Diane Kunz describes here how the United States employed economic
diplomacy to affect relations among states during the Suez Crisis
of 1956-57. Using political and financial archival material from
the United States and Great Britain, and drawing from personal
interviews with many of the key players, Kunz focuses on how
economic diplomacy determined the course of events during the
crisis from start to finish. In doing so, she provides both an
excellent case study of the role of economic sanctions in
international relations and a solid treatment of the American use
of such sanctions against a Middle Eastern country.
The crisis was prompted by the Eisenhower administration's decision
not to fund the Aswan High Dam, triggering the takeover of the Suez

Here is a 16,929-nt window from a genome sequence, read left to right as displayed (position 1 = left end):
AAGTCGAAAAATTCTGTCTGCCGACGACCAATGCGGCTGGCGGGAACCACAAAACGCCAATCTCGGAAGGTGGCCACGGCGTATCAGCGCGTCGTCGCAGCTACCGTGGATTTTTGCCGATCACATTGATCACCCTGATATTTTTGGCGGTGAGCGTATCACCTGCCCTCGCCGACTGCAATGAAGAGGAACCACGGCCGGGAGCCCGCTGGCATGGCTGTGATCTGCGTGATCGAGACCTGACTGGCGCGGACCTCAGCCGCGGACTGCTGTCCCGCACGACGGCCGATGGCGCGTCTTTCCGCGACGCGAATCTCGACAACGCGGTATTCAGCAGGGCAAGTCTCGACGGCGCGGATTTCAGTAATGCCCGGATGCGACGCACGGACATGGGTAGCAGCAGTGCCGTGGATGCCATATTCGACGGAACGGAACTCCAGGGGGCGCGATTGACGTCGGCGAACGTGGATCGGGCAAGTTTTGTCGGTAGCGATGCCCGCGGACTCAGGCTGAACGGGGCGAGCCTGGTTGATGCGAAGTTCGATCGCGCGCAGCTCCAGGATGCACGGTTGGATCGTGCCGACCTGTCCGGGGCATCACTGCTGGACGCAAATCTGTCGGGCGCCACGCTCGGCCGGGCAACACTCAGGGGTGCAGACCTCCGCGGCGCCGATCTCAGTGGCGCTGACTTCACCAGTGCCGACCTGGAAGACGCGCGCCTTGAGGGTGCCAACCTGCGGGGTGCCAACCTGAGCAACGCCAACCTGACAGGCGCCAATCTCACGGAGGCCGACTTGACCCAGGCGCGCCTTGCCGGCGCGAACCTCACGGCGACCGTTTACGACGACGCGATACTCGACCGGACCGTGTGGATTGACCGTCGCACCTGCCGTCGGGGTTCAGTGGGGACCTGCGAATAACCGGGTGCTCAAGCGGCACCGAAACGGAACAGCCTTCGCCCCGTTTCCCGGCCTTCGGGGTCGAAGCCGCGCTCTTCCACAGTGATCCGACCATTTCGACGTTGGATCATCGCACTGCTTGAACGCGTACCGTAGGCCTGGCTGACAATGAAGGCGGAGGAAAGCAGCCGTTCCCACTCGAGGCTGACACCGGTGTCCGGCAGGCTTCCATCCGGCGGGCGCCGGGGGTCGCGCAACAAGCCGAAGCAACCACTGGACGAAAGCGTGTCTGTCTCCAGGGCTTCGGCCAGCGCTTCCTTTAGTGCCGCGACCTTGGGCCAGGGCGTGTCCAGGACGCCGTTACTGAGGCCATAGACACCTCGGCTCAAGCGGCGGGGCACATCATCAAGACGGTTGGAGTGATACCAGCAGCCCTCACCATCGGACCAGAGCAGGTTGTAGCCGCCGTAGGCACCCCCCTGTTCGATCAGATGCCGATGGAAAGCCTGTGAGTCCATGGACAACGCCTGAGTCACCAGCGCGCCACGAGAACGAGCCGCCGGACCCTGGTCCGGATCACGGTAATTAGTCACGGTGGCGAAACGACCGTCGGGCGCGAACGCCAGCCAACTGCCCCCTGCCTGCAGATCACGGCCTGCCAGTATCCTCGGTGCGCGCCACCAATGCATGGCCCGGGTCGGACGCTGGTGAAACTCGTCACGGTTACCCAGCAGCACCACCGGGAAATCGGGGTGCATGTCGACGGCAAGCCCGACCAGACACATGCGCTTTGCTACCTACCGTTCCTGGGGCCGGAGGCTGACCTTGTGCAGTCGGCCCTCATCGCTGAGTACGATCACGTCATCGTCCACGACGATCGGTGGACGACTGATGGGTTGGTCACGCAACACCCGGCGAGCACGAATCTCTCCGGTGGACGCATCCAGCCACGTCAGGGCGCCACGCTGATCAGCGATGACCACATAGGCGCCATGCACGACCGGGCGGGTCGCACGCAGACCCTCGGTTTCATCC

Canal Company by Egyptian President Gamal Abdel Nasser. Responding
to events, the American government imposed economic sanctions
against Great Britain, France, Egypt, and Israel, with varying
degrees of success.
Because of its weakened financial position and misguided decisions,
Kunz says, the government of British Prime Minister Anthony Eden
proved most vulnerable to these tactics. Indeed, American economic
pressure caused the British government to withdraw its troops
ignominiously from Egypt. France, on the other hand, had borrowed
sufficiently prior to the crisis to be able to withstand American
pressure. For Israel, Kunz says, the threat of sanctions symbolized
the Eisenhower administration's wrath. Israel could forego American
funds, but, dependent on the goodwill of a great power for
survival, it could not take a stand that would completely alienate
the United States. Only Egypt proved immune to financial
Kunz also illuminates the general diplomacy of the Suez crisis. The
American government was determined neither to alienate moderate
Arab opinion nor to become too closely intertwined with Israel. As
such, this account has significant lessons for American policy.
Originally published in 1991.
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